Although we don't believe in timing the market or panicking over market movements, we do like to keep an eye on big changes -- just in case they're material to our investing thesis.
What: Shares of Vringo (UNKNOWN:VRNG.DL) jumped more than 12% early Tuesday, then settled to close up around 4% after a Seeking Alpha contributor suggested a recent U.S. Supreme Court decision could result in a significant additional damages owed to Vringo by Google in an existing patent infringement case.
So what: The U.S. Patent and Trademark Office already upheld the validity of Vringo's patents last November. Then, after Google's proposed workarounds were deemed insufficient, a U.S. District Court increased the ongoing royalty rate owed to Vringo based on legal standards of willful infringement, which resulted in a total judgment value of over $1 billion.
However, in a separate May 19 Supreme Court ruling (Petrella v. MetroGoldwyn-Mayer,), laches were effectively removed as a defense in copyright litigation. According to the SA contributor, this "strengthened the rights of US copyright holders and by extension Patent Holders and Patent Assertion Entities." Google previously used a laches defense to convince a Federal Judge to prevent Vringo from collecting past damages prior to Sept. 2011. So, based on Google's earnings during the period in question, and given the previous jury verdict 3.5% royalty rate set in November, Vringo could stand to collect as much as an additional $460 million.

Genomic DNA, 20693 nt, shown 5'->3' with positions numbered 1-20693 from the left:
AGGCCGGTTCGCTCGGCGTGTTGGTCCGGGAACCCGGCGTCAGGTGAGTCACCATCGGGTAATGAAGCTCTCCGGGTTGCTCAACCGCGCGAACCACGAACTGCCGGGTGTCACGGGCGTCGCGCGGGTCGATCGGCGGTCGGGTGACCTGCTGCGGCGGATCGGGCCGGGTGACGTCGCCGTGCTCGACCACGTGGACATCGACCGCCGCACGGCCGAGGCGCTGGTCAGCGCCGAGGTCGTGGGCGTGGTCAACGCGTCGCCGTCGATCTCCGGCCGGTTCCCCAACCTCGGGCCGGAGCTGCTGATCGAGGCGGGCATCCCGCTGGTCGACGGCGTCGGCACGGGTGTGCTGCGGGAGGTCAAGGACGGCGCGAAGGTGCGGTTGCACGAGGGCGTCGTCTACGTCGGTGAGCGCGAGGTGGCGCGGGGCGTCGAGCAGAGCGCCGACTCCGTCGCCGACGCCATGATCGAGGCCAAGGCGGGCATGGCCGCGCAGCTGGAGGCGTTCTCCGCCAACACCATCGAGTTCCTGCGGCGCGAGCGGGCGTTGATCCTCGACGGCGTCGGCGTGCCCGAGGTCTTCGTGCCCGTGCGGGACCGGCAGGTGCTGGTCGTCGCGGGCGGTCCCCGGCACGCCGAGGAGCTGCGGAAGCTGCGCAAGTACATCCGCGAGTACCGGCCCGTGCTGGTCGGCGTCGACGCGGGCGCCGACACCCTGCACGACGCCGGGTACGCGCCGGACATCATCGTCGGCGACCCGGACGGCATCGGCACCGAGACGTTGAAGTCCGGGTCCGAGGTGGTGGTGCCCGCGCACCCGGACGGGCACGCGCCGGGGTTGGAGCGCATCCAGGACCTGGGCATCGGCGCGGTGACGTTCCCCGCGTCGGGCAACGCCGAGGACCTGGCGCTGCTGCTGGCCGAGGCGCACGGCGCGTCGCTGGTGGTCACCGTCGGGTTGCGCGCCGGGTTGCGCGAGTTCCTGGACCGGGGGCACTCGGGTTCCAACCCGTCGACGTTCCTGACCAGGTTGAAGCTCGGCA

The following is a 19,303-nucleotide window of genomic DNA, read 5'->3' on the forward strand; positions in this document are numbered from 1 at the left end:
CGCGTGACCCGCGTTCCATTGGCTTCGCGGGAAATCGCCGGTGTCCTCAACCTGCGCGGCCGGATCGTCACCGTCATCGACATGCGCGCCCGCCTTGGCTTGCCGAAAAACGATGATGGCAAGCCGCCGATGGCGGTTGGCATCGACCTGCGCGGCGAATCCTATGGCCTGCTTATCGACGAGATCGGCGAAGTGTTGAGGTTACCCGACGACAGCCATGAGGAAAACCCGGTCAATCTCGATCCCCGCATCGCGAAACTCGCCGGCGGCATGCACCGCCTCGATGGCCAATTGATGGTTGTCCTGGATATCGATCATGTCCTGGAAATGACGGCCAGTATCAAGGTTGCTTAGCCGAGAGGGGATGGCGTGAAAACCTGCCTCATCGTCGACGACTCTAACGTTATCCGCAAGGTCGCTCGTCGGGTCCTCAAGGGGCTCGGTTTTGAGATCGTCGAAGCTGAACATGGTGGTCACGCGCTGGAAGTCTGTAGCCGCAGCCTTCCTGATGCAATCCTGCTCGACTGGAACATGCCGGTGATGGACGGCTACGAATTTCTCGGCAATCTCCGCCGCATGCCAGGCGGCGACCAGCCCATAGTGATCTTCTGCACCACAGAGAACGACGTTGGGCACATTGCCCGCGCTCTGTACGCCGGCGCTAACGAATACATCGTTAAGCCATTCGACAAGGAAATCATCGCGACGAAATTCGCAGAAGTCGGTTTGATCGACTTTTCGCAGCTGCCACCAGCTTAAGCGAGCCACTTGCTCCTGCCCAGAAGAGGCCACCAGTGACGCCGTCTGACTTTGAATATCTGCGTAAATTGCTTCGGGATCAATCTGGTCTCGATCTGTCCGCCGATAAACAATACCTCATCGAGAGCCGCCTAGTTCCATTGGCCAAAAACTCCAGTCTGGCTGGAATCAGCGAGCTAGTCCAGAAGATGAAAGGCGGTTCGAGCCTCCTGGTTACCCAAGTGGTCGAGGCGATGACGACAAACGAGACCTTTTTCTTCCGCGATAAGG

Now what: These are huge numbers for a company whose total market capitalization sits under $300 million, so I can certainly understand Vringo's appeal to value seekers. However, we also need to keep in mind Google has made it clear it fully intends to continue appealing these rulings, so long-term investors would be wise to recognize Vringo still has plenty of work to do before it actually sees this money in its coffers.
Steve Symington has no position in any stocks mentioned. The Motley Fool recommends and owns shares of Google (A and C shares). Try any of our Foolish newsletter services free for 30 days. We Fools don't all hold the same opinions, but we all believe that considering a diverse range of insights makes us better investors. The Motley Fool has a disclosure policy.